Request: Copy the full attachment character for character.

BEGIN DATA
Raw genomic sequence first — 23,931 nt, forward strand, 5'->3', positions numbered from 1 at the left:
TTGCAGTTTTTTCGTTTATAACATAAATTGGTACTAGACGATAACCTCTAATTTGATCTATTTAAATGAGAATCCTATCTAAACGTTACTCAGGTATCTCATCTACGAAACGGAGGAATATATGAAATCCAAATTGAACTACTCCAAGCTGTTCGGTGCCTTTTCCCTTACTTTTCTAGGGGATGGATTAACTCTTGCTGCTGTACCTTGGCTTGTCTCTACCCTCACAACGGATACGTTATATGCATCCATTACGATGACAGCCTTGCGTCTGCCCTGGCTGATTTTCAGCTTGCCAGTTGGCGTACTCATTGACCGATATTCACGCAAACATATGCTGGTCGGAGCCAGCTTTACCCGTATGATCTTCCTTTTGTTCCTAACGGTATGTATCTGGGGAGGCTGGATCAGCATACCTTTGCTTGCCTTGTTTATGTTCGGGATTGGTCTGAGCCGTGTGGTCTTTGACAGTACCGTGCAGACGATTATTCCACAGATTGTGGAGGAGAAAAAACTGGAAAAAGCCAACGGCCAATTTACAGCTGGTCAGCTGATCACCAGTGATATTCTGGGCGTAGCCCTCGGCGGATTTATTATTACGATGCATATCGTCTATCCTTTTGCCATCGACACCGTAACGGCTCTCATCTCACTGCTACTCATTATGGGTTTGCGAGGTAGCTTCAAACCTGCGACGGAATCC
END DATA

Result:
Raw genomic sequence first — 23,931 nt, forward strand, 5'->3', positions numbered from 1 at the left:
TTGCAGTTTTTTCGTTTATAACATAAATTGGTACTAGACGATAACCTCTAATTTGATCTATTTAAATGAGAATCCTATCTAAACGTTACTCAGGTATCTCATCTACGAAACGGAGGAATATATGAAATCCAAATTGAACTACTCCAAGCTGTTCGGTGCCTTTTCCCTTACTTTTCTAGGGGATGGATTAACTCTTGCTGCTGTACCTTGGCTTGTCTCTACCCTCACAACGGATACGTTATATGCATCCATTACGATGACAGCCTTGCGTCTGCCCTGGCTGATTTTCAGCTTGCCAGTTGGCGTACTCATTGACCGATATTCACGCAAACATATGCTGGTCGGAGCCAGCTTTACCCGTATGATCTTCCTTTTGTTCCTAACGGTATGTATCTGGGGAGGCTGGATCAGCATACCTTTGCTTGCCTTGTTTATGTTCGGGATTGGTCTGAGCCGTGTGGTCTTTGACAGTACCGTGCAGACGATTATTCCACAGATTGTGGAGGAGAAAAAACTGGAAAAAGCCAACGGCCAATTTACAGCTGGTCAGCTGATCACCAGTGATATTCTGGGCGTAGCCCTCGGCGGATTTATTATTACGATGCATATCGTCTATCCTTTTGCCATCGACACCGTAACGGCTCTCATCTCACTGCTACTCATTATGGGTTTGCGAGGTAGCTTCAAACCTGCGACGGAATCC